Latest: Coronavirus in Spain figures (17 Mar)
The Spanish government has today approved more direct aid to small and medium sized companies to help with recovery from the impact of Covid-19, and which will take the overall total to 11 billion euros.
Last month, the cabinet had approved a package of 5 billion euros for the SME market, and the decision to now increase aid has been welcomed by many in this struggling sector that has felt the brunt of the pandemic.
Boosting the support aims to reinvigorate the SME market, which is considered a vital element of the country’s economic revival in the months and years ahead.
The impact of SMEs in the Spanish economy is significant: data obtained in 2018 indicated that 300 billion euros per year is added in value to the economy by them.
With Spain’s unemployment figures recently hitting worryingly high levels of 3.7 million (16.1%), the ability of SMEs to create and sustain jobs will also be crucial to the economy’s revival.
Details of the additional aid package also include 3 billion euros of state-backed loans, granted by banks to companies that have been directly impacted by the pandemic. An additional 1 billion euros will be in the form of direct capital injections. This brings the total support package directed at SMEs to 11 billion euros. The news was announced at a press briefing on Friday by the Treasury Minister, María Jesús Montero, and Minister for Economic Affairs, Nadia Calviño.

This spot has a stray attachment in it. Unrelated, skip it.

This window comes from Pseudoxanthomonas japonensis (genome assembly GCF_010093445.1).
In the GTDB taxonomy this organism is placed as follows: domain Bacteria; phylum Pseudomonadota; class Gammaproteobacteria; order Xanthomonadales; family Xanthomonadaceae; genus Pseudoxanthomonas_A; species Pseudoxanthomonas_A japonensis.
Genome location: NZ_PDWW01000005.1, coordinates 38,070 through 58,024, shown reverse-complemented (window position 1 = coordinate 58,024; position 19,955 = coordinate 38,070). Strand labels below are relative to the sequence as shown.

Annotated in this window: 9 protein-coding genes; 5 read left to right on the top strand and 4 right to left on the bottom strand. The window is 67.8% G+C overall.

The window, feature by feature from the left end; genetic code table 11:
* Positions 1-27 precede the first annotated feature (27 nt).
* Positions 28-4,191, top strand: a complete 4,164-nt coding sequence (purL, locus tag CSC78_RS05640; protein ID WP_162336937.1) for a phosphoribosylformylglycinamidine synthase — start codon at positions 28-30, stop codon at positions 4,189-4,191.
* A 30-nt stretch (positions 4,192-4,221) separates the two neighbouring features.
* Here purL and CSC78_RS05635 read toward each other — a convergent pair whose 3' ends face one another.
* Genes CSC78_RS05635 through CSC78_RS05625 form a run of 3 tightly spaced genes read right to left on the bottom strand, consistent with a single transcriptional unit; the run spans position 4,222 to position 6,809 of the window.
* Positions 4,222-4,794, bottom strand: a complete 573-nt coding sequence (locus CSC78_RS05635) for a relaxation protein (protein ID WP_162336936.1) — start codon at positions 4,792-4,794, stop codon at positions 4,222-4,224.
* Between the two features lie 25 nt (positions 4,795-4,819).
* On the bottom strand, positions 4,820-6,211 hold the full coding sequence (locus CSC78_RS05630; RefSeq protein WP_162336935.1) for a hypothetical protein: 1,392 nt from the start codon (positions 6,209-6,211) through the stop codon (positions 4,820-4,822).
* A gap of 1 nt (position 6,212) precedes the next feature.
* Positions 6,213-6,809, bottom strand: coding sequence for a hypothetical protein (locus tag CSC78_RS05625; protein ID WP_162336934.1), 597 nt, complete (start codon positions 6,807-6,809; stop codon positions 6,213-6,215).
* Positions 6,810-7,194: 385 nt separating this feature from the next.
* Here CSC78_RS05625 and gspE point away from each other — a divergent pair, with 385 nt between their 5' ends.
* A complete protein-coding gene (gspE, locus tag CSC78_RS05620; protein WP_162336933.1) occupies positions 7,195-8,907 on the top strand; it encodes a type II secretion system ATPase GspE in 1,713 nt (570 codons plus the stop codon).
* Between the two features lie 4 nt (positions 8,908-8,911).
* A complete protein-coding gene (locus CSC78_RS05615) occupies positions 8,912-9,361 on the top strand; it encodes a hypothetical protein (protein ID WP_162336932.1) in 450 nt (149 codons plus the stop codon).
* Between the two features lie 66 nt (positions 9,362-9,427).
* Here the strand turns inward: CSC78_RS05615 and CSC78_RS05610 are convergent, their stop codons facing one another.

Ensuring that the aid gets to those who desperately need it, regional authorities will distribute financial support based on a set of national criteria. The aid is intended to cover fixed costs, including rent and supplies, and will be distributed to qualifying companies who are able to prove to Spain’s tax authority that their revenue has fallen as a direct result of the pandemic.
As reported last month, the government’s initial aid package for SMEs and the self-employed, specifically in the tourism and hospitality sector, was intended to support survival and kick start activities when restrictions decrease and tourism returns.
Spanish Prime Minister Pedro Sánchez highlighted the significance of the aid and the government’s aims in an address to Spanish Congress, stating: ‘We don’t just want to save businesses and jobs, but strengthen them. We want to create new businesses and jobs.’
The amount of direct grant aid is considered more pertinent to the hospitality sector, with restaurant and venue owners voicing concerns that state-backed loans were not the answer to ensuring their financial survival.
The new measures announced today, with a mix of direct aid and state-backed loans, will be another shot in the arm in the government’s attempts to boost the SME market.
Surviving the current storm created by Covid-19 is one thing, but coming out the other side in a place that creates jobs and profitable businesses is vital for the Spanish economy to fully recover.
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